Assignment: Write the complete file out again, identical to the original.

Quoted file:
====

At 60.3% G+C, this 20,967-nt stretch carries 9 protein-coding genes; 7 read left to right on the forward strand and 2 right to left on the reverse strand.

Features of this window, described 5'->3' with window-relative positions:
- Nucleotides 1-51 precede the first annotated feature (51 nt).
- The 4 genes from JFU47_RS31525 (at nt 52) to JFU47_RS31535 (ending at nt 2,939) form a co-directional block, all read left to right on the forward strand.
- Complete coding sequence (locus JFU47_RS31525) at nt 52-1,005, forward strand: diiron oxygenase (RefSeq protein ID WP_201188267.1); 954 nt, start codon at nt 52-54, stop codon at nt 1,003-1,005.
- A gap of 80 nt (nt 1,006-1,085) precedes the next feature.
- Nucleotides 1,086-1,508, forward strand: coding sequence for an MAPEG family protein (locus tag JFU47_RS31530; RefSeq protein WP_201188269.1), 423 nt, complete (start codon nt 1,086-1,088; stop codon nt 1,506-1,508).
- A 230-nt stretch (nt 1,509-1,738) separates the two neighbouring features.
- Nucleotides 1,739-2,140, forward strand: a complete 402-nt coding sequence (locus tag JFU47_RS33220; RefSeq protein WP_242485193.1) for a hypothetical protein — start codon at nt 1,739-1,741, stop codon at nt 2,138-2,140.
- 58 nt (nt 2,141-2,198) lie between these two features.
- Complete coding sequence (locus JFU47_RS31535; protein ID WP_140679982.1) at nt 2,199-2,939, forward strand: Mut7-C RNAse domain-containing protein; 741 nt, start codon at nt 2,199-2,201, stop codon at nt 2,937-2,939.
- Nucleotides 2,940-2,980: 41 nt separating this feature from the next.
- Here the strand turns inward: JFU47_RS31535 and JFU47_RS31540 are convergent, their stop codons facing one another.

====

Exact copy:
At 60.3% G+C, this 20,967-nt stretch carries 9 protein-coding genes; 7 read left to right on the forward strand and 2 right to left on the reverse strand.

Features of this window, described 5'->3' with window-relative positions:
- Nucleotides 1-51 precede the first annotated feature (51 nt).
- The 4 genes from JFU47_RS31525 (at nt 52) to JFU47_RS31535 (ending at nt 2,939) form a co-directional block, all read left to right on the forward strand.
- Complete coding sequence (locus JFU47_RS31525) at nt 52-1,005, forward strand: diiron oxygenase (RefSeq protein ID WP_201188267.1); 954 nt, start codon at nt 52-54, stop codon at nt 1,003-1,005.
- A gap of 80 nt (nt 1,006-1,085) precedes the next feature.
- Nucleotides 1,086-1,508, forward strand: coding sequence for an MAPEG family protein (locus tag JFU47_RS31530; RefSeq protein WP_201188269.1), 423 nt, complete (start codon nt 1,086-1,088; stop codon nt 1,506-1,508).
- A 230-nt stretch (nt 1,509-1,738) separates the two neighbouring features.
- Nucleotides 1,739-2,140, forward strand: a complete 402-nt coding sequence (locus tag JFU47_RS33220; RefSeq protein WP_242485193.1) for a hypothetical protein — start codon at nt 1,739-1,741, stop codon at nt 2,138-2,140.
- 58 nt (nt 2,141-2,198) lie between these two features.
- Complete coding sequence (locus JFU47_RS31535; protein ID WP_140679982.1) at nt 2,199-2,939, forward strand: Mut7-C RNAse domain-containing protein; 741 nt, start codon at nt 2,199-2,201, stop codon at nt 2,937-2,939.
- Nucleotides 2,940-2,980: 41 nt separating this feature from the next.
- Here the strand turns inward: JFU47_RS31535 and JFU47_RS31540 are convergent, their stop codons facing one another.